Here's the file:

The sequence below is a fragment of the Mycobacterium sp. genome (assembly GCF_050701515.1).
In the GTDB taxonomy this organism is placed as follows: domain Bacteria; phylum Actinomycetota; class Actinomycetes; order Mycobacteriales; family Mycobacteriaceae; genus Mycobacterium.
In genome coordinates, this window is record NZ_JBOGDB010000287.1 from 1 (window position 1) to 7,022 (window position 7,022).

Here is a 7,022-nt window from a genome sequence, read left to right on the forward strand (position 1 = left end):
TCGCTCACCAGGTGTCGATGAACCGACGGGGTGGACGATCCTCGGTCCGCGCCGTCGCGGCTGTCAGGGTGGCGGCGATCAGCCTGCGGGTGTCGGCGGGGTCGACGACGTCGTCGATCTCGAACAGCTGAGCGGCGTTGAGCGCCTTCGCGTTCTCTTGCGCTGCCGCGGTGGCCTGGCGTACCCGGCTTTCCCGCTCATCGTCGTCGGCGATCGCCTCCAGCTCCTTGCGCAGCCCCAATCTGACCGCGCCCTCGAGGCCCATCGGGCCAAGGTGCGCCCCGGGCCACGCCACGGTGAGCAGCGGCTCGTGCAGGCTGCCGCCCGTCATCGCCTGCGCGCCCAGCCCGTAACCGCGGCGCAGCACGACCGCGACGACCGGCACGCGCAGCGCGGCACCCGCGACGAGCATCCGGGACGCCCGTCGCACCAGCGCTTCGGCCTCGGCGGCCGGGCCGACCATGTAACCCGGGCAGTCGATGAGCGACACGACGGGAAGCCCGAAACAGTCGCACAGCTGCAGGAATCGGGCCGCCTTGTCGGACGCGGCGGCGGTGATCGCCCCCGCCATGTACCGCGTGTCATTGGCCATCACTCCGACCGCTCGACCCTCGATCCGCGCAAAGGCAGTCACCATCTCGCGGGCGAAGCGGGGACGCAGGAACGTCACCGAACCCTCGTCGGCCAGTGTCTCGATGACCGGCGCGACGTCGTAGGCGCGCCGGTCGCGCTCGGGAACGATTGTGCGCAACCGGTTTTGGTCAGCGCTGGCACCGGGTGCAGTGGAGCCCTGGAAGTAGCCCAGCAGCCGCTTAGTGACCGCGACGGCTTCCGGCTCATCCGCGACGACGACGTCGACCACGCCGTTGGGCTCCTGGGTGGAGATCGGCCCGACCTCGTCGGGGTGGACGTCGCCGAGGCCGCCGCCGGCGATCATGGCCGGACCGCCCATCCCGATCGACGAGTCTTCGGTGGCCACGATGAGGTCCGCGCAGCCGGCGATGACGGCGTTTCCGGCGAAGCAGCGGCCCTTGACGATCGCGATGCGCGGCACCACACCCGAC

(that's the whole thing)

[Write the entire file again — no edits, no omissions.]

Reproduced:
The sequence below is a fragment of the Mycobacterium sp. genome (assembly GCF_050701515.1).
In the GTDB taxonomy this organism is placed as follows: domain Bacteria; phylum Actinomycetota; class Actinomycetes; order Mycobacteriales; family Mycobacteriaceae; genus Mycobacterium.
In genome coordinates, this window is record NZ_JBOGDB010000287.1 from 1 (window position 1) to 7,022 (window position 7,022).

Here is a 7,022-nt window from a genome sequence, read left to right on the forward strand (position 1 = left end):
TCGCTCACCAGGTGTCGATGAACCGACGGGGTGGACGATCCTCGGTCCGCGCCGTCGCGGCTGTCAGGGTGGCGGCGATCAGCCTGCGGGTGTCGGCGGGGTCGACGACGTCGTCGATCTCGAACAGCTGAGCGGCGTTGAGCGCCTTCGCGTTCTCTTGCGCTGCCGCGGTGGCCTGGCGTACCCGGCTTTCCCGCTCATCGTCGTCGGCGATCGCCTCCAGCTCCTTGCGCAGCCCCAATCTGACCGCGCCCTCGAGGCCCATCGGGCCAAGGTGCGCCCCGGGCCACGCCACGGTGAGCAGCGGCTCGTGCAGGCTGCCGCCCGTCATCGCCTGCGCGCCCAGCCCGTAACCGCGGCGCAGCACGACCGCGACGACCGGCACGCGCAGCGCGGCACCCGCGACGAGCATCCGGGACGCCCGTCGCACCAGCGCTTCGGCCTCGGCGGCCGGGCCGACCATGTAACCCGGGCAGTCGATGAGCGACACGACGGGAAGCCCGAAACAGTCGCACAGCTGCAGGAATCGGGCCGCCTTGTCGGACGCGGCGGCGGTGATCGCCCCCGCCATGTACCGCGTGTCATTGGCCATCACTCCGACCGCTCGACCCTCGATCCGCGCAAAGGCAGTCACCATCTCGCGGGCGAAGCGGGGACGCAGGAACGTCACCGAACCCTCGTCGGCCAGTGTCTCGATGACCGGCGCGACGTCGTAGGCGCGCCGGTCGCGCTCGGGAACGATTGTGCGCAACCGGTTTTGGTCAGCGCTGGCACCGGGTGCAGTGGAGCCCTGGAAGTAGCCCAGCAGCCGCTTAGTGACCGCGACGGCTTCCGGCTCATCCGCGACGACGACGTCGACCACGCCGTTGGGCTCCTGGGTGGAGATCGGCCCGACCTCGTCGGGGTGGACGTCGCCGAGGCCGCCGCCGGCGATCATGGCCGGACCGCCCATCCCGATCGACGAGTCTTCGGTGGCCACGATGAGGTCCGCGCAGCCGGCGATGACGGCGTTTCCGGCGAAGCAGCGGCCCTTGACGATCGCGATGCGCGGCACCACACCCGAC